The applet above demonstrates the new model, which is closely related to the Vicsek model. A similar view to the previous applet is seen when the "Particle" button is selected. The major difference is that the interaction is no longer based on a fixed interaction length. Following the research on starlings, the birds interact with their nearby neighbors in a density-independent way. In particular, we define the neighbors through the use of the cells in a Voronoi tesselation1 , seen when the "Voronoi" button is selected.
Each cell contains one bird and all points of the space which are closer to that bird than any other. A bird's neighbors are simply defined as those birds in adjacent cells. The size and shape of these cells are not as important as this adjacency relation, so it is often simpler to work with a closely related diagram....
The Delaunay triangulation1 seen in the "Delaunay" view is a diagram of the connections between neighbors. Each vertex represents a bird, and the line segments connect birds who interact with one another (i.e. those that belong to neighboring Voronoi cells). The implementation of the model calculates the Delaunay triangulation directly without reference to the Voronoi tesselation, using some new algorithms.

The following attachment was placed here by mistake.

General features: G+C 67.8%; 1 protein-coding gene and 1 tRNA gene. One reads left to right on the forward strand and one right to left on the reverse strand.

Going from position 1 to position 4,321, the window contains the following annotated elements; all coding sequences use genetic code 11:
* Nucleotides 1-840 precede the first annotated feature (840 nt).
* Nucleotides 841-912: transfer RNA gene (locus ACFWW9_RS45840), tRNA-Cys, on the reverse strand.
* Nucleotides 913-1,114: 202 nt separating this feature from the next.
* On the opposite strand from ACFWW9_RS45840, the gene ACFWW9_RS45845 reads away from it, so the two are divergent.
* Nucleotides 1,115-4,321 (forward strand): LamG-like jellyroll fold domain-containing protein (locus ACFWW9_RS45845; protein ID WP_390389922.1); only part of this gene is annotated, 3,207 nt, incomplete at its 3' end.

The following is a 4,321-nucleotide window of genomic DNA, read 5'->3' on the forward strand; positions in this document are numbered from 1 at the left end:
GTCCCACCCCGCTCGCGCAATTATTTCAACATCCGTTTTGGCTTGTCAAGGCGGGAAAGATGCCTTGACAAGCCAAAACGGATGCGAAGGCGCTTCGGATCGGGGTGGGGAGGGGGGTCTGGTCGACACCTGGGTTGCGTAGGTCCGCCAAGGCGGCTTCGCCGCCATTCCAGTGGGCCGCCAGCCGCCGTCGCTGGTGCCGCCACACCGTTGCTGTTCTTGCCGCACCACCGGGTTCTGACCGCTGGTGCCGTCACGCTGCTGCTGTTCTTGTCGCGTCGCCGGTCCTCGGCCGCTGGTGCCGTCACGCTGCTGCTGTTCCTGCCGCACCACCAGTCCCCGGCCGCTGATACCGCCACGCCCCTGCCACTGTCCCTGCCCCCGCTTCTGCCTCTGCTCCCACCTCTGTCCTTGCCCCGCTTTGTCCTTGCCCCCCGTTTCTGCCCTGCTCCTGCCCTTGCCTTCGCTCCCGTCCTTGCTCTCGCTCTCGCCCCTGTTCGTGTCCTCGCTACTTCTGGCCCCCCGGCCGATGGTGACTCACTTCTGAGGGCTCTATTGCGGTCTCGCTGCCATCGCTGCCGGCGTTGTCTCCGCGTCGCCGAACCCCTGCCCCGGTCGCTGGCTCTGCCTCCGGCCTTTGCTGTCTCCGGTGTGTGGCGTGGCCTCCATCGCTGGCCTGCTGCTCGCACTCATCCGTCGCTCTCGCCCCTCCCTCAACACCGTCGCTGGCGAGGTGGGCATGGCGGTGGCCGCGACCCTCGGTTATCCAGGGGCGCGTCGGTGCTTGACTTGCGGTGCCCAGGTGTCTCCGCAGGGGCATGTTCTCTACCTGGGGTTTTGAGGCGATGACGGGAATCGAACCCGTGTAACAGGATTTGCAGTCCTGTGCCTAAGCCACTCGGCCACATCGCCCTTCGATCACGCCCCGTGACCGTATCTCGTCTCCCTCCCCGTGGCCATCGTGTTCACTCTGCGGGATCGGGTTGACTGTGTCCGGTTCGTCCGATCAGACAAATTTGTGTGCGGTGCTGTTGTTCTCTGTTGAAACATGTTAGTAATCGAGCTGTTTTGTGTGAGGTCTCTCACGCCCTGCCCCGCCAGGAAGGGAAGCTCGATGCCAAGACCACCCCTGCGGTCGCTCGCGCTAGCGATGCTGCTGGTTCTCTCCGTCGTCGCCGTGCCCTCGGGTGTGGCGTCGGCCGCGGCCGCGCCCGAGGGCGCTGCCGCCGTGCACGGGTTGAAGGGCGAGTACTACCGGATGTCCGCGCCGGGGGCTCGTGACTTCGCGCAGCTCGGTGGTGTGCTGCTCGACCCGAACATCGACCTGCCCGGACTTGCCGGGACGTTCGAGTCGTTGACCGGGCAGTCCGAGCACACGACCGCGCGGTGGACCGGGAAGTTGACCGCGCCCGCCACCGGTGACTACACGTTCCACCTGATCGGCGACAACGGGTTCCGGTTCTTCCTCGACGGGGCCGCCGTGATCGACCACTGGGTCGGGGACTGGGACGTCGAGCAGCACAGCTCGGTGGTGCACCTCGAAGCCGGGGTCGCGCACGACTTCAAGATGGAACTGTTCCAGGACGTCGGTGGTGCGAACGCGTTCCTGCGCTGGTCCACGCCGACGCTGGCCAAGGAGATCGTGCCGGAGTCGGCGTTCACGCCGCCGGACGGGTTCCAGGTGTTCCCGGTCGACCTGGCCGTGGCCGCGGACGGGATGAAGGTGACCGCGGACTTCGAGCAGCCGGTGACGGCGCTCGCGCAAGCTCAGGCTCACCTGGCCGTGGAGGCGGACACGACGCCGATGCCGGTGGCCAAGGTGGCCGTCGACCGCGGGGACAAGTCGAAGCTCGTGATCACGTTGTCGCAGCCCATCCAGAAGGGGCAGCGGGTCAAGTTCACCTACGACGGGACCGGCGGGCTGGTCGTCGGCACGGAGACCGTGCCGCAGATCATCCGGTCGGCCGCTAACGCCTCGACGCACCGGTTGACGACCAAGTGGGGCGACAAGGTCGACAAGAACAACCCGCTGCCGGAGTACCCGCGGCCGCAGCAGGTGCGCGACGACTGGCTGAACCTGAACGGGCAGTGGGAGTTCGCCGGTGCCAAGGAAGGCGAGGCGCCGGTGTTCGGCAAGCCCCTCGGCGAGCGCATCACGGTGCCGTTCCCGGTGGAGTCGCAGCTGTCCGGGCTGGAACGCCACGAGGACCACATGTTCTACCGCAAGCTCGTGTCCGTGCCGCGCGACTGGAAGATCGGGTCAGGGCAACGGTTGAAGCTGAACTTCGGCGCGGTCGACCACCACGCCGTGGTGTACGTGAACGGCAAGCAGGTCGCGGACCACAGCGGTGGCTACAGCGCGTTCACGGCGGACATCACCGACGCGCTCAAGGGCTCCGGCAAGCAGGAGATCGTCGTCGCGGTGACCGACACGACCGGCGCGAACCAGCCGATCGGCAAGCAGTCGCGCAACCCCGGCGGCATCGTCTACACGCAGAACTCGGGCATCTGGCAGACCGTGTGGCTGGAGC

Unlike the Vicsek model the birds don't collect into dense flocks in the ordered phase, and the model should be considered as a model of the interior of the flock. Note the sudden changes in direction in the ordered phase which might evoke the sudden fluctuations seen in the videos of starlings.
As in the Vicsek model, there is a phase transition as the noise is varied. We have calculated quantities called critical exponents which determine most large scale properties of the flock near the phase transition. This applet also implements a "repulsion" interaction between the birds, which causes them to keep a safe distance from each other. But the presence of the repulsion does not change the critical exponents - an example of universality.